In Trading Routine and Psychology

Paul Tudor Jones is the founder of Tudor Investment Corp., the multi-billion dollar firm based in Connecticut, and later the Robin Hood Foundation, a philanthropic organization dedicated to enriching the lives of poverty-stricken New Yorkers.

We were just discussing this video not too long ago and it took me a while to find a working version of it online. I'm not sure where you would even buy a copy of this anywhere.

The page has some kind of preloader so just be patient while it loads. And for those that want to hold onto it, the download helper addon for Firefox should do the trick. Here's the link, enjoy!

http://trading.jr-print.net/2009/07/paul-tudor-jones-futures-trader-1987/

P.S. – I also found this interesting blip on his Wikipedia page, as cited from the book Market Wizards*, about his general trading approach at the time of the interview:

  • Contrarian attempt to buy and sell turning points. Keeps trying the single trade idea until he changes his mind, fundamentally. Otherwise, he keeps cutting his position size down. Then he trades the smallest amount when his trading is at its worst.
  • Considers himself as a premier market opportunist. When he develops an idea he pursues it from a very-low-risk standpoint until he has been proven wrong repeatedly, or until he changes his viewpoint.
  • Swing trader, the best money is made at the market turns. Has missed a lot of meat in the middle, but catches a lot of tops and bottoms.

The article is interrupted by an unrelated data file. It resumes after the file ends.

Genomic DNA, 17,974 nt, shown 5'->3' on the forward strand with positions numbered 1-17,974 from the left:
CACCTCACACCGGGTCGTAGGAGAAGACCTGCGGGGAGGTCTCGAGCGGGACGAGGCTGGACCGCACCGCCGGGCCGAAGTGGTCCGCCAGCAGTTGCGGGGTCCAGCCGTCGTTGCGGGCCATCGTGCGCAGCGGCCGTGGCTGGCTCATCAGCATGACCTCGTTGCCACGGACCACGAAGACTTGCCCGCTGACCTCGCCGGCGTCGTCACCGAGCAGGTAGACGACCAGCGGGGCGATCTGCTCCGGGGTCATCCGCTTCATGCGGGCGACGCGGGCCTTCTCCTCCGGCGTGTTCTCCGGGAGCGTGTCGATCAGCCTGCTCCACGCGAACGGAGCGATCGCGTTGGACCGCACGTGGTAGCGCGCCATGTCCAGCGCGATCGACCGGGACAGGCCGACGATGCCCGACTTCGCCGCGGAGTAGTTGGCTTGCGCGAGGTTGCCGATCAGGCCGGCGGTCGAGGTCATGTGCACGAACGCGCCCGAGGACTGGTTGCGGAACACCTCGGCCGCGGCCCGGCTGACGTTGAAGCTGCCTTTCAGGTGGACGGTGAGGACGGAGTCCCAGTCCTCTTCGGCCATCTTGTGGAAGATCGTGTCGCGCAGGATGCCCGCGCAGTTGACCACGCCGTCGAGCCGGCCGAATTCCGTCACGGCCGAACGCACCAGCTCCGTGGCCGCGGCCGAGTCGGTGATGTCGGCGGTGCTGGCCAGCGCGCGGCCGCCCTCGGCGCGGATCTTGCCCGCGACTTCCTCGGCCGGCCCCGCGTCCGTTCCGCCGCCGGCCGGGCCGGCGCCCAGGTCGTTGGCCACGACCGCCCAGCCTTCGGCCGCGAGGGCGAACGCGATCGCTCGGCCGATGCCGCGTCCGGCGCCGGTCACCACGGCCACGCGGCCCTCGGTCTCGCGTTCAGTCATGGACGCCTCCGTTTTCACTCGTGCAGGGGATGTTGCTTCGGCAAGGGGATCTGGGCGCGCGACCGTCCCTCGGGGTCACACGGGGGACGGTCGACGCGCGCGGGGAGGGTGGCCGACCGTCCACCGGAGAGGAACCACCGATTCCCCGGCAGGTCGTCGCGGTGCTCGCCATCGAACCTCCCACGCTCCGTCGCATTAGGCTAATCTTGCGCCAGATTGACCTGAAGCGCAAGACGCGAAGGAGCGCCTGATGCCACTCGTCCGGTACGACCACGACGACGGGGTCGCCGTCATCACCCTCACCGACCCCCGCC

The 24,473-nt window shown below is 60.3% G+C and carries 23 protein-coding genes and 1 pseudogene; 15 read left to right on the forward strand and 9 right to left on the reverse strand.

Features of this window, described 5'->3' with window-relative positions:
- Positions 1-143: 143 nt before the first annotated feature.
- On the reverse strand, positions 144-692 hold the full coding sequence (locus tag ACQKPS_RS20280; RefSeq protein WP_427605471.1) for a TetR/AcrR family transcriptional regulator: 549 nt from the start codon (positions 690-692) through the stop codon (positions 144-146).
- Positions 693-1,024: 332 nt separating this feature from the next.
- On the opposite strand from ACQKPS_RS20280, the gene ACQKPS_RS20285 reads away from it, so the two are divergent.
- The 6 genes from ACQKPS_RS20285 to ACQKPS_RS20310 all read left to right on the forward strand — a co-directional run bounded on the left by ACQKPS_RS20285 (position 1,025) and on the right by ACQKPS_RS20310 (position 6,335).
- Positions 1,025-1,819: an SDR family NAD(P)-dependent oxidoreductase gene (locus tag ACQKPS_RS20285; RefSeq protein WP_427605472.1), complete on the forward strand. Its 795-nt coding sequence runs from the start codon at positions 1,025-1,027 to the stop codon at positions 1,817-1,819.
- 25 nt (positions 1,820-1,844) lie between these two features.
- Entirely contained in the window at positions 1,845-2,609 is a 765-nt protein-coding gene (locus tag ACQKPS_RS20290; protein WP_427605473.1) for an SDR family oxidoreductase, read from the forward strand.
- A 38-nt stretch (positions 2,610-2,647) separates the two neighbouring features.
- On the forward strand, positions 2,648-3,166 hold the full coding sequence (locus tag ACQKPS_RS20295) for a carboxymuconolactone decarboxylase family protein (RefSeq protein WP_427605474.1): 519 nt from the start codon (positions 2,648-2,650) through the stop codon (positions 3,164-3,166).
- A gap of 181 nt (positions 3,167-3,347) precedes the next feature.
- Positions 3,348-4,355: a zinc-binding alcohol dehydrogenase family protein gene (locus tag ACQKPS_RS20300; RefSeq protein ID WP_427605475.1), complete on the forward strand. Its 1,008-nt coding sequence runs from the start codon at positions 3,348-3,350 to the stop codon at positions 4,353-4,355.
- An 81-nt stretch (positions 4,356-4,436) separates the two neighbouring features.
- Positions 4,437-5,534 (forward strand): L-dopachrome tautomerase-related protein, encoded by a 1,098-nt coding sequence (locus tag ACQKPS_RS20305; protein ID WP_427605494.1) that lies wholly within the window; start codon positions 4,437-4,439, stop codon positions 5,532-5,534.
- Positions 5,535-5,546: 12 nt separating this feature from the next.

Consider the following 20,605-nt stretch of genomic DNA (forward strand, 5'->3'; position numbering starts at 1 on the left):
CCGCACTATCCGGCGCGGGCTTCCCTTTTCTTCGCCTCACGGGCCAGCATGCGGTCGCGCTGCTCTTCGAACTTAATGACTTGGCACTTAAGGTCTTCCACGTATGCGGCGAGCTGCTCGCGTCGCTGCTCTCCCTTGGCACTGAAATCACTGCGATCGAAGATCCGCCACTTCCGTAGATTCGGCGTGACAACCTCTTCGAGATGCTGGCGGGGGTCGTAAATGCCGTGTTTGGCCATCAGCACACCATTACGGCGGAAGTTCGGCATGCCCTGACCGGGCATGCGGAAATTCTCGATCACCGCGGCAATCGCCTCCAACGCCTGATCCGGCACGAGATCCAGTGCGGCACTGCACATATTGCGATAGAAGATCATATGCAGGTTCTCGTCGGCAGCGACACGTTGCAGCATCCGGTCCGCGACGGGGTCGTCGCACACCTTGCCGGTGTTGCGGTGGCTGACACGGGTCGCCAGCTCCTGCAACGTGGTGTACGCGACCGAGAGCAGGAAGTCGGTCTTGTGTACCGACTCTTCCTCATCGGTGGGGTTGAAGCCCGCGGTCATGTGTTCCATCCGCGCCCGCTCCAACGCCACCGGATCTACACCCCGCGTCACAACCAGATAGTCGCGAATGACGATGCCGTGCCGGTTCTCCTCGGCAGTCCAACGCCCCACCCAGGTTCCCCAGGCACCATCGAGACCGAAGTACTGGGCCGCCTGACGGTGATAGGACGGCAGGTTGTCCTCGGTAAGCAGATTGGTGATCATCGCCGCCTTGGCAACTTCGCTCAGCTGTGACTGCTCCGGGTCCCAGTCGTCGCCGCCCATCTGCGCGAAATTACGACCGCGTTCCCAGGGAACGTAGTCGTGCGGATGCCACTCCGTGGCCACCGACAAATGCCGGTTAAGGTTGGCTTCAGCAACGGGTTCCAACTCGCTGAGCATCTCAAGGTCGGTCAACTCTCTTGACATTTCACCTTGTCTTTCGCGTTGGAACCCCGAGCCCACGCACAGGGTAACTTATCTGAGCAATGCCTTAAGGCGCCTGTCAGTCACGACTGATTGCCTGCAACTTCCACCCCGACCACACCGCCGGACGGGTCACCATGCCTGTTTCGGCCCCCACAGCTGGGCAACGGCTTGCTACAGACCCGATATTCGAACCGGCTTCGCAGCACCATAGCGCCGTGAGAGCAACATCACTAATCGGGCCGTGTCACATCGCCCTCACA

• Spends his day making himself happy and relaxed. Gets out if a losing position is making him uncomfortable. Nothing’s better than a fresh start. Key is to play great defense, not great offense.
  • Never average losers. Decreases his trading size when he is doing poorly, increase when he is trading well.
  • He has mental stops. If it hits that number, he is out no matter what. He uses not only price stops, but time stops.
  • Monitors the whole portfolio equity (risk) in realtime.
  • He believes prices move first and fundamentals come second.
  • He doesn’t care about mistakes made 3 seconds ago, but what he is going to do from the next moment on.
  • Don't be a hero. Don't have an ego. Always question yourself and your ability. Don’t ever feel that you are very good. The second you do, you are dead.

*^ “Paul Jones II”. Paul Tudor Jones. moneymastersdirect.com. 2006-03-08. Retrieved 2007-11-17.

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